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Total Body Training At It's Finest...
Multiple Resistance Step-Ups

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One of my favorite things to do is push the limits in the gym...in what I can physically do, in what's physically possible and in what's actually sane...

And THIS exercise is a result of that pushing of the limits.

It's a normal, everyday step-up exercise with a twist...I loaded myself with as many different forms of resistance as I could physically put onto myself to do those step-ups with.

1. An 85 lb weight vest
2. A pair of 20 lb ankle weights (40 lbs total)
3. A pair of 20 lb chains (40 lbs total)
4. A pair of 125 lb dumbells

That gave me a grand total of 415 lbs of additional resistance over bodyweight.

Now, the first question you might ask is why not just use a barbell on your back, loaded with that much weight (ok, maybe it's the second question...the first question might be "are you nuts?" - and that answer is "yes...yes, I am")?

You COULD do that, and I've done heavy barbell step-ups before...however, what I've found is that basically WEARING a good portion of the resistance loads your ENTIRE body in a way that a simple barbell step-up can't duplicate.

The barbell step-up hits the legs, glutes and upper back quite well...the multiple resistance step-up hits all those plus the arms, shoulders, core, calves...even the chest to some degree.

So before I get into how I did this, I do want to let you know that if you don't have as many forms of resistance as I do, you can STILL do something like this with what you've got.

If you've just got a pair of dumbells, use those and push the limits with how heavy you go. And next time, bring a sturdy backpack and throw some weight into that as well. Use your imagination with how many ways you can load yourself...it makes for a great challenge and you'll have a lot of fun with people staring at you at the gym :).

Now, in addition to the resistance, you'll need a Step platform, low box or stairs...something about 6 to 10 inches off the ground. We're going for weight here, not range of motion.

This pic shows the weight vest and the ankle weights. Next time I do this one, I'm going to wear the ankle weights on my forearms so that I get constant loading from them, too. I found that while wearing them on my ankles, it takes the resistance off when my feet are on the ground. Not the case when on the forearms.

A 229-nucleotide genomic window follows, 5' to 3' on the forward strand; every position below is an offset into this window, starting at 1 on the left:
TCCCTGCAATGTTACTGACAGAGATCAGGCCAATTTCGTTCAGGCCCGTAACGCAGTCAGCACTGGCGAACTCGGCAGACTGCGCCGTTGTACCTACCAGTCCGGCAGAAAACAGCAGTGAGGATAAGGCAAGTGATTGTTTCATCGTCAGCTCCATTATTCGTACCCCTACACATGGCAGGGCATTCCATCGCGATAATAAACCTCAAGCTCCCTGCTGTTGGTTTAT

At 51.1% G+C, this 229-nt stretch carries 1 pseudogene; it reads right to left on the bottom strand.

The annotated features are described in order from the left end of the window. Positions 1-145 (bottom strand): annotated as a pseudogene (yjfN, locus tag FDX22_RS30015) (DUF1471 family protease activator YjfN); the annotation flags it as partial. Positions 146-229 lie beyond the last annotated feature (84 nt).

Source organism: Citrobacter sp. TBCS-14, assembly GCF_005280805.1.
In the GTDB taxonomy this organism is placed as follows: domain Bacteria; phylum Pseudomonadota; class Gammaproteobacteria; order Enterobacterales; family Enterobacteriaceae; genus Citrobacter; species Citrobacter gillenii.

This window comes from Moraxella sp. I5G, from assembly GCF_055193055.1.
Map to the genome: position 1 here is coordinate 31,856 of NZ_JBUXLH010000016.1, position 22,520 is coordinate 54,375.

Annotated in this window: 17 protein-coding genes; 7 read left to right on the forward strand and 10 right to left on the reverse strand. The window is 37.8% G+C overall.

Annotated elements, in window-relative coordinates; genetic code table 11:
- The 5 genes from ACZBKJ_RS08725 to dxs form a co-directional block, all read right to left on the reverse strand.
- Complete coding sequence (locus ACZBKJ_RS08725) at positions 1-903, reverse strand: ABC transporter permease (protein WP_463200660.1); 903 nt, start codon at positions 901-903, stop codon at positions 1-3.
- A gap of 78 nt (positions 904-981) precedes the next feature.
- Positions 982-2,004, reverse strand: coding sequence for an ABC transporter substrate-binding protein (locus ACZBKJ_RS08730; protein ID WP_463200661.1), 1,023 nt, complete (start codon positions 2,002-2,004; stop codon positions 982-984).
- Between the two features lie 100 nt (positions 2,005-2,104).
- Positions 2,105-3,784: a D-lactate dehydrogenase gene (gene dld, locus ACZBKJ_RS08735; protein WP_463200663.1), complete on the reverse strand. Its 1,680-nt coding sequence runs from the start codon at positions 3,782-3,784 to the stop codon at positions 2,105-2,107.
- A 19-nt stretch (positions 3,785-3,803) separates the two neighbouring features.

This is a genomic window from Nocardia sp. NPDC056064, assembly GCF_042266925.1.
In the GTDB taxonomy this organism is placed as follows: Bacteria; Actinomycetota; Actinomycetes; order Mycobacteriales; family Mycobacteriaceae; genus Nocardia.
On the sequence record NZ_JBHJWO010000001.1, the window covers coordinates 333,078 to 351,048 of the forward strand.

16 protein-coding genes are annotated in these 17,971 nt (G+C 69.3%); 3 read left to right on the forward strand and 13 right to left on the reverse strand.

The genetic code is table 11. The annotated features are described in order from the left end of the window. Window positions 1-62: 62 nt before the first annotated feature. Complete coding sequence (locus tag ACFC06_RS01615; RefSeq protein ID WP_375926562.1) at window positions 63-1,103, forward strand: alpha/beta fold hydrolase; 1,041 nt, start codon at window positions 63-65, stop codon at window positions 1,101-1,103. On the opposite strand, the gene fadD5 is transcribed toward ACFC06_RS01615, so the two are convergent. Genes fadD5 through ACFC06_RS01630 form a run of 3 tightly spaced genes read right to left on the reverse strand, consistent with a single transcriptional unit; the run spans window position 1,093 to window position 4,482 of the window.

Next, I hung the chains around my neck. These are just simple auto tow chains that I got at the hardware store.

Now it's time to pick up the dumbells...and I found this was actually one of the toughest parts of the whole exercise! You're essentially doing a deficit deadlift with weight hanging off you in a very awkward fashion...it's a great exercise in and of itself.

I'm also using 1 Ton Hooks to take grip strength out of the equation. If you've never tried lifting hooks, I have to say I absolutely LOVE these things. They really do allow you to lift weight for more reps because grip strength is not a factor.

Once you've stood up with the weight, walk over to the Step platform and set your left foot on top.

Now step up and stand on top.

How I did it was to keep that left foot on top and just step up and down with the right leg. You can step down with both feet and repeat, if you like.

I did my reps on one leg then switched to the other.

One of the key things to remember here is that it should be a LOW platform. Even though you're technically stepping up with one leg, you're actually using BOTH to get yourself and the weight up there. If the box is too high, you'll limit the weight you can use.

When I finished my reps with both legs, I then set the dumbells down and continued with just the weight that was loaded on myself...a literal drop set.

Once finished, the chains came off and that was that.

This is a GREAT exercise and something I highly recommend you try out, using as many forms of resistance as you have available to you.

It's total-body training at it's finest!

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